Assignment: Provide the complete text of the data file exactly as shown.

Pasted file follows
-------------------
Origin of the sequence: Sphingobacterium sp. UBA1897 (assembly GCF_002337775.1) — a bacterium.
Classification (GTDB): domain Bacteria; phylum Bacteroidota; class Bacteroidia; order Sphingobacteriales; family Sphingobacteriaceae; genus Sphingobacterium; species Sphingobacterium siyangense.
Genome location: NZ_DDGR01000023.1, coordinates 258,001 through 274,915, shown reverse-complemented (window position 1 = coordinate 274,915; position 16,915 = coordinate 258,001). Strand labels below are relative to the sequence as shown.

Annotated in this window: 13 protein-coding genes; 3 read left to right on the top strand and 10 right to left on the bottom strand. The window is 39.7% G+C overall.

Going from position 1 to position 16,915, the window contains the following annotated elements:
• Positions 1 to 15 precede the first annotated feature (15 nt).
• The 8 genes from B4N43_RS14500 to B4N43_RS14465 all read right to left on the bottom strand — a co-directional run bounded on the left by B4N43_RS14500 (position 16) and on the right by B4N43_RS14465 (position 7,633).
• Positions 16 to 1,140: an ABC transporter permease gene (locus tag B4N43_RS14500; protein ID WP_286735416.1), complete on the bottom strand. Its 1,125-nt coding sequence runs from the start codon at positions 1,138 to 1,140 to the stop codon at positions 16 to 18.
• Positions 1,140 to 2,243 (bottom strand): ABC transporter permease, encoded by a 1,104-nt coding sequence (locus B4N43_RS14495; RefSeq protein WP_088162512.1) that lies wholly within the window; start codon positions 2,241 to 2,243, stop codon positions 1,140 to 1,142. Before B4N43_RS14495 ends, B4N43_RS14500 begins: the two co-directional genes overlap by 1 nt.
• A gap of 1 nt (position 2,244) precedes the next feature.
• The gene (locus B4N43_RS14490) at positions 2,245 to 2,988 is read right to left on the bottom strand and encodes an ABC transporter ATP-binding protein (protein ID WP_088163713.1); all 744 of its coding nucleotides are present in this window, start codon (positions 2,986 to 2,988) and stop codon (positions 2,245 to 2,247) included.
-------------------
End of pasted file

Origin of the sequence: Sphingobacterium sp. UBA1897 (assembly GCF_002337775.1) — a bacterium.
Classification (GTDB): domain Bacteria; phylum Bacteroidota; class Bacteroidia; order Sphingobacteriales; family Sphingobacteriaceae; genus Sphingobacterium; species Sphingobacterium siyangense.
Genome location: NZ_DDGR01000023.1, coordinates 258,001 through 274,915, shown reverse-complemented (window position 1 = coordinate 274,915; position 16,915 = coordinate 258,001). Strand labels below are relative to the sequence as shown.

Annotated in this window: 13 protein-coding genes; 3 read left to right on the top strand and 10 right to left on the bottom strand. The window is 39.7% G+C overall.

Going from position 1 to position 16,915, the window contains the following annotated elements:
• Positions 1 to 15 precede the first annotated feature (15 nt).
• The 8 genes from B4N43_RS14500 to B4N43_RS14465 all read right to left on the bottom strand — a co-directional run bounded on the left by B4N43_RS14500 (position 16) and on the right by B4N43_RS14465 (position 7,633).
• Positions 16 to 1,140: an ABC transporter permease gene (locus tag B4N43_RS14500; protein ID WP_286735416.1), complete on the bottom strand. Its 1,125-nt coding sequence runs from the start codon at positions 1,138 to 1,140 to the stop codon at positions 16 to 18.
• Positions 1,140 to 2,243 (bottom strand): ABC transporter permease, encoded by a 1,104-nt coding sequence (locus B4N43_RS14495; RefSeq protein WP_088162512.1) that lies wholly within the window; start codon positions 2,241 to 2,243, stop codon positions 1,140 to 1,142. Before B4N43_RS14495 ends, B4N43_RS14500 begins: the two co-directional genes overlap by 1 nt.
• A gap of 1 nt (position 2,244) precedes the next feature.
• The gene (locus B4N43_RS14490) at positions 2,245 to 2,988 is read right to left on the bottom strand and encodes an ABC transporter ATP-binding protein (protein ID WP_088163713.1); all 744 of its coding nucleotides are present in this window, start codon (positions 2,986 to 2,988) and stop codon (positions 2,245 to 2,247) included.